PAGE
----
>> If your PC's running a little low on disk space, it might be time to do a little digital spring cleaning. But where do you start? How do you quickly find old files that you no longer need. Well, I'm bit Bill Detwiler, and during this episode of TR Dojo, I'll show you how Windows Explorer's Arrange By feature can be used to weed through your files. sound effects While the Search feature on Windows 7 can help you find specific files -- like that document you need for tomorrow's morning meeting -- it can't really help you, when you're not sure what to look for. This is where Windows Explorer's Arrange By feature comes in handy. It's a great way to find files you never knew you had, or that you'd forgotten about. And it can help you locate junk files that you never really meant to keep, but that are taking up valuable disk space. As its name implies, the Arrange By feature arranges your files, based on various characteristics that you specify. You'll find the feature in the Library bar of each one of the main libraries: Documents, Music, Pictures and Videos. Keep in mind that in order for the Library bar to appear in Windows Explorer, you must directly access the library. If you drill into a library from your Users folder, the library bar won't appear. Choosing an arrangement option is pretty simple. Just click the Arrange By drop-down menu and select the one you want. Windows will then rearrange the files. Just note that the arrangement options will vary, based on the library you're working with. For example, you'll find Author under Documents, Artist under Music, and Link under Videos. Also, different options will default to different file views. For example, one option may default to large icons, while another uses details. If you don't like an option's default view, you could always change it manually. Likewise, you can use the Clear Changes command to undo all the changes and return to the default arrangement. Now that we know how the Arrange By feature works, let's see it in action. Let's use it to weed through our Documents library. So open the library and click the Arrange By drop-down menu. As you can see, the Folder arrangement option is selected by default. This option produces that standard folders and files view that we're all accustomed to. But once you select one of the other Arrange By options, you'll definitely see things a different way. Let's take a closer look at each of the options. When you select the Author option, you'll see that all the files are organized in stacks, according to their author tag, which is usually the individual who created them. You can view the documents within each author's stack by double-clicking the icon. Using this arrangement, you can quickly locate documents not only created by you, but also those sent to you as e-mail attachments, or that were downloaded from the Internet. Now, this can be helpful in several ways. For example, when our Windows blogger, Greg Schultz, looked at his Documents library, using the Author option, he discovered 80 megabytes of files he no longer needed and could delete. He found a handy Word template that he had downloaded in 2003 and had completely forgotten about. And he even discovered pictures that his father had taken and sent him, via Windows Messenger. The photos were tagged with his father's name and were in his My Received Files folder. Greg had meant to move the pictures to the Pictures folders, but he'd just never gotten around to it, and he thought they were lost. Now, let's look at the Date Modified option. When you choose it, you'll see that all the files are organized in groups, according to date categories, such as Today, Yesterday, Last Week and A Long Time Ago. Depending on the number of files you have, selecting the details view, and then using the Collapse All Groups command, may make this arrangement a bit more manageable. Since the A Long Time Ago stack likely contains the vast majority of files on your system, this is the first place to start pruning. When you select the Tags option, you'll see that all the files are organized in stacks, according to their assigned tags. Now, here we're using the List view. Looking at your files arranged in this way can give you a better understanding of just how many files are actually tagged, and what those tags are. Having this information can help you, when searching for specific groups of files. When you select the Type option, Windows will organize your files in stacks, according to their type. Since file types have unique icons, the Medium Icon view works well here. Now, when Greg looked at his files, using this arrangement, he was surprised to find lots of old -- and very large -- bitmap files that he no longer needed. In fact, he found close to 500 megabytes of bitmap files, many of which he could delete or convert to the more space-conscious JPEG format. The last Arrange By option in the Documents library is Name. Now, when you select it, all the library's files are sorted alphabetically, in one huge list. Now, even though you could resort or filter the list, this is the only arrangement option that really isn't that helpful, when weeding through your files. Now that I've shown you how to use the Arrange By feature, I hope you'll try it, the next time you decide to do a little digital spring cleaning. And as always, for more teachings on your path to becoming an IT Ninja, visit TRDojo.TechRepublic.com. Sign up for our twice-weekly e-mail newsletter, or you can follow me on Twitter. Thanks for visiting the TR Dojo.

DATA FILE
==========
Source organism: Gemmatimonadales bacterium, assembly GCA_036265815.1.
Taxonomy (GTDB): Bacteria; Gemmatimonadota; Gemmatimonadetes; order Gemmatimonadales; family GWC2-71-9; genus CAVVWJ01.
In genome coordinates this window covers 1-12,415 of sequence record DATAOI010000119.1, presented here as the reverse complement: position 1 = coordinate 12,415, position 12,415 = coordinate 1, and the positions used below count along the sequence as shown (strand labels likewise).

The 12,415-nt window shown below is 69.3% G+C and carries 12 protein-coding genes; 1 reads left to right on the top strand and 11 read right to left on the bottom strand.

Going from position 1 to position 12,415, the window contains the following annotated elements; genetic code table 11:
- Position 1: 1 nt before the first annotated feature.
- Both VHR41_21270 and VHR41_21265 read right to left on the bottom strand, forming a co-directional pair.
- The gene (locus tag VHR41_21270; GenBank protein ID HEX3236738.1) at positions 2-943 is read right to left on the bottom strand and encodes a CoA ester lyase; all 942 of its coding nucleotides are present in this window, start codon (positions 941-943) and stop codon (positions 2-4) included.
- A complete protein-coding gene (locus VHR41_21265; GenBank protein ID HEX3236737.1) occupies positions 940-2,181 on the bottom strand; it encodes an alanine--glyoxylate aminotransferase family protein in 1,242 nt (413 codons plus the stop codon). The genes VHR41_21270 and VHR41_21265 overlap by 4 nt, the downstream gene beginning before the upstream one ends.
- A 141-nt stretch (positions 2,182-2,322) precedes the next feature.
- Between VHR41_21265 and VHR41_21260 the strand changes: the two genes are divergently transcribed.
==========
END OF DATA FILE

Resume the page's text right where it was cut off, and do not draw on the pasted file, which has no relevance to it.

>> Mark sound Outtake -- that you'd never meant to keep, but are still hanging on, clogging up your hard disk. Makes a sound When you select the author option, the table moves in the kitchen next door laughs.
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